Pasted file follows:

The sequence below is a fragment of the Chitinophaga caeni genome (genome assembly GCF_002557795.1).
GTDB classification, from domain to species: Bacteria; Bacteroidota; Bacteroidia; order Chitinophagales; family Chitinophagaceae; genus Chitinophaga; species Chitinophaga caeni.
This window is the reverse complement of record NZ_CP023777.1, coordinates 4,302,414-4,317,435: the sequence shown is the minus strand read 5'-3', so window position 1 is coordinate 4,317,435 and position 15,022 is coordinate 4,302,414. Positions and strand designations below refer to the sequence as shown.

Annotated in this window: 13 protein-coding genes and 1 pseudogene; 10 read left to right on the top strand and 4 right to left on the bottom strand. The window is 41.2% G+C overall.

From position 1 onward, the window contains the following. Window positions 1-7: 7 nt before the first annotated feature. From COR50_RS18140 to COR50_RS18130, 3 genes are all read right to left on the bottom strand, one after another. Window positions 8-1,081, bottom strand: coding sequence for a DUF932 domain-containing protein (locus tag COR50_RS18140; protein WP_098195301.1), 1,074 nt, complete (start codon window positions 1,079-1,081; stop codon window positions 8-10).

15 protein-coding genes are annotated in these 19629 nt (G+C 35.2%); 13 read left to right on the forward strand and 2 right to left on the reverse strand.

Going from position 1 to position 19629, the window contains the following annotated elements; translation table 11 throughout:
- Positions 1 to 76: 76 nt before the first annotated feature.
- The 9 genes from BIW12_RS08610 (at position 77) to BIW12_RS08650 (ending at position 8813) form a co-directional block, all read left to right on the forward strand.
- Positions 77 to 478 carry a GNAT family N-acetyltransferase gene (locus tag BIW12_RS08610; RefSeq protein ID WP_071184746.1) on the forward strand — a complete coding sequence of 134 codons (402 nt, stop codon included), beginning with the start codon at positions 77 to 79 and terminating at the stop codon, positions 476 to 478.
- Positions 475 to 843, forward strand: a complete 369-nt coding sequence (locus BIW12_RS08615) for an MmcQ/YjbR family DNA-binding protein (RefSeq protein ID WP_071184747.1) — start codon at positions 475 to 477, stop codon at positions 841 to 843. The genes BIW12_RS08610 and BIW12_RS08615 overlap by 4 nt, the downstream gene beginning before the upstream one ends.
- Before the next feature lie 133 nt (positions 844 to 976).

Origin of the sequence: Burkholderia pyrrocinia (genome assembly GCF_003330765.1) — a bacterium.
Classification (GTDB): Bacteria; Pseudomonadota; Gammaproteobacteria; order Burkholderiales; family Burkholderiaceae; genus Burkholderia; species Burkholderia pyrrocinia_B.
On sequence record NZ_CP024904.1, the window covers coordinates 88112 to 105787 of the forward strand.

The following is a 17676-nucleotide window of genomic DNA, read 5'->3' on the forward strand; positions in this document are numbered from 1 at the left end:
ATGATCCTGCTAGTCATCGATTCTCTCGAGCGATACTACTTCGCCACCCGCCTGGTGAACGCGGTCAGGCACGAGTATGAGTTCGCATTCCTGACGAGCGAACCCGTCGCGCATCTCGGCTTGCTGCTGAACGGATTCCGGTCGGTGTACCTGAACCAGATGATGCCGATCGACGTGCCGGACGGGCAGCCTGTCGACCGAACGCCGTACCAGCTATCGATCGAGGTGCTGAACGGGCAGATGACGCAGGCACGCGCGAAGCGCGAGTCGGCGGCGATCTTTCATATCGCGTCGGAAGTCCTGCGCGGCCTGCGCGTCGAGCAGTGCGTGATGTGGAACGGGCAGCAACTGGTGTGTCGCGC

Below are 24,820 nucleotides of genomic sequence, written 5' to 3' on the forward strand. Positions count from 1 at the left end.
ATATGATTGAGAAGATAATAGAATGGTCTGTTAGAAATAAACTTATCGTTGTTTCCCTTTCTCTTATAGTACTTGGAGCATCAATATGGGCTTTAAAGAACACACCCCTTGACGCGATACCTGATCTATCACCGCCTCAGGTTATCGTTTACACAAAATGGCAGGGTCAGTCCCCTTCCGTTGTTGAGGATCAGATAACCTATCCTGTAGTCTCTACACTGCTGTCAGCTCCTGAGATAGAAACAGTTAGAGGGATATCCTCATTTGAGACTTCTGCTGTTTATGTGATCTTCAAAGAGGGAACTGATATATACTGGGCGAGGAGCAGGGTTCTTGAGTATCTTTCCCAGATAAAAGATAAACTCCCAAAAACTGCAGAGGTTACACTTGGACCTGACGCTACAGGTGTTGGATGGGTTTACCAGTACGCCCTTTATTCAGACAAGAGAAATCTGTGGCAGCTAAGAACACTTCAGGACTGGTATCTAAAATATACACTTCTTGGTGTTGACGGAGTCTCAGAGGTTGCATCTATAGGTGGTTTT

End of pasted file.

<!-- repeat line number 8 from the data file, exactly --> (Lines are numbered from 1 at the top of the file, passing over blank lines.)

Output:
- Positions 1 to 76: 76 nt before the first annotated feature.